Can creativity become a learned skill? You bet! I had my doubts before I went, but now I actually have tangible tricks to draw from in my “bag of tricks” to use in developing artistic projects now or in the future. I also have a better understanding of how to pre-visualize what I need for my next shot. “Writer’s block”? No such thing! I have specific techniques to use to keep the creative idea pipeline flowing. But can I sustain this explosion of creativity and direction for the long run? Time will tell, but if enthusiasm is the fuel for achievement, then right now I have enough to propel me for many months to come. The creative drought and “day-job” stress of earlier this year is suddenly no match for the power and rush that the artist gets when everything seems to be coming together as part of some wondrous master plan.
I am not so high as to know that nothing can last forever. There are more droughts and setbacks on the horizon just waiting to derail my creativity train. But now I feel I have the tools and some tricks to use to get me back on the idea trail and the productivity express. This will all hinge on my ability to practice daily all of my newly-learned tricks. These need to be made second nature. I will also need to keep adding more skills and more tricks to my bag so that I may stay in my groove and not fall into a rut.
Glad to see you feeling more positive. It’s been interesting watching you work thorough your thoughts. Skippy
Thanks, Skippy! Starting to have some fun again!
artistic mission statement resource tips
by fotofinish , 07-01-2009 at 05:04 PM (1330 Views)
How do you even start the process of developing your own artistic mission statement? Why should I care about producing such a difficult and seemingly obscure and self-serving piece of writing? At a recent workshop I attended in Maine, we talked about the importance of developing a statement that attempts to define the type of work we as artists try to produce. It represents your artistic objective, your reason why you just have to take pictures. By writing this down, it will force you to verbalize what perhaps before this had been impossible for you to articulate. Have you stumbled through your words when a friend or another viewer asks you what kinds of pictures you like to take and why? Being able to readily have an answer will, if nothing else, provide you with a sense of reinforcement and personal validation as to your own artistic direction. You are not just taking a series of random, unrelated pictures out of whim. This statement could then be used to start a personal roadmap as a means of determining future bodies of your work.
Although the purpose behind developing these kinds of statements may be worthwhile, to actually know where to even begin considering what to write can be at best a monumental challenge.
To get you started with your research, I have a couple of tips below which may help you.
Searching For Personal Trends
The first tip I suggest can take a lot of time, depending on how exhaustive you make your search. Assuming you have been shooting for a few years, go back through some portion of all of the pictures you have ever shot, and sort them into a few general categories. You are looking for any recurring idea trends in the pictures you have historically captured. Try to keep it to just a few categories, if you can. If you can’t, then maybe that suggests that your interests are a bit too diversified and need to consider refining your scope.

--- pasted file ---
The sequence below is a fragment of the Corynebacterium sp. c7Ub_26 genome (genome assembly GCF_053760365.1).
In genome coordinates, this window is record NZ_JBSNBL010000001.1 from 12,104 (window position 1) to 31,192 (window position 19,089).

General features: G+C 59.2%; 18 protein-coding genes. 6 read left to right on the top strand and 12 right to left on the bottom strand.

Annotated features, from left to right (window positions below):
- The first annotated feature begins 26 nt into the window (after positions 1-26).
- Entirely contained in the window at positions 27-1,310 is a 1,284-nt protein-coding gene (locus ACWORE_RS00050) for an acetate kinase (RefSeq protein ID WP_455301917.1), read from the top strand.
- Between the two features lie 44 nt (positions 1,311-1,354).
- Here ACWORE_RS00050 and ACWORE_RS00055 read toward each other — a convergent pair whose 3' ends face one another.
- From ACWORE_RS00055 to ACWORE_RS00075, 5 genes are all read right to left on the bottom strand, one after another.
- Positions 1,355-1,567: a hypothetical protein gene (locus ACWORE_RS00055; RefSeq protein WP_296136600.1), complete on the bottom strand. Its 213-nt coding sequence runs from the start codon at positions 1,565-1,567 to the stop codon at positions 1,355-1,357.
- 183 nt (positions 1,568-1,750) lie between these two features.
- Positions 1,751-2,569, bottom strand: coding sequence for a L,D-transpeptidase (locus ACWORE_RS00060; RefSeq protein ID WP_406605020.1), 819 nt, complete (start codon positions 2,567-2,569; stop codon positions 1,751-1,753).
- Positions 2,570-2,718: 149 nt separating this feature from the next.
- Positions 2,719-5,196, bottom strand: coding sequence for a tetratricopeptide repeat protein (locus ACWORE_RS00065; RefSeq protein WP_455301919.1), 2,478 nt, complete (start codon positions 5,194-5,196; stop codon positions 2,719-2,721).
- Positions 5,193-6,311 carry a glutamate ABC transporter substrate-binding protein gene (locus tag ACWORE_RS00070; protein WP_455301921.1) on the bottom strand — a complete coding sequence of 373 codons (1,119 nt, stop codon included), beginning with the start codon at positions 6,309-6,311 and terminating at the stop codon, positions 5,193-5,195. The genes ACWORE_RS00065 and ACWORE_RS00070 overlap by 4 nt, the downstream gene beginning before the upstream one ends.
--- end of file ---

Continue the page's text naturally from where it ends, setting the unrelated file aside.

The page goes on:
For example, in my basement I have many backup spindles of dvd/cd’s which I have accumulated since I started shooting again back in 2002. I was curious to see if I could spot any general trends in the typical pictures I shoot. What I found was four general categories: landscapes from the hikes I have taken and will continue to take; architecture; artistic/still life; and shots from old mill visits I enjoy making. I actually did this exercise when I was building my website, trying to make selections for the galleries eventually placed there.
This was quite an eye-opener for me because it helped me to narrow down my focus in the way I approach a scene. It has made me more aware of what attracts my eye rather than mere intuition, being unable to verbalize the specific concept.
Your “Greatest Hits”
The second tip involves picking from these newly-found categories about a dozen of what you might consider your “greatest hits” portfolio, the images you feel represent your best work. The process you use to make your selections will tell you something about what it is you consider important, whether it be the story the image presents, the use of color or shades of light and dark; or the arrangement of the graphical elements, etc.
Be as objective and as candid and critical as you can. Try to dismiss any sentimentality you may have towards the image, regardless of what it may have taken you to get this picture. Your image should stand alone and be able to whisper in your viewer’s ear its own tale. You will have to decide if you will make your selections based on your own personal requirements, or the popularity based on what you may have heard about the image from other viewers. Or maybe it is a little of both?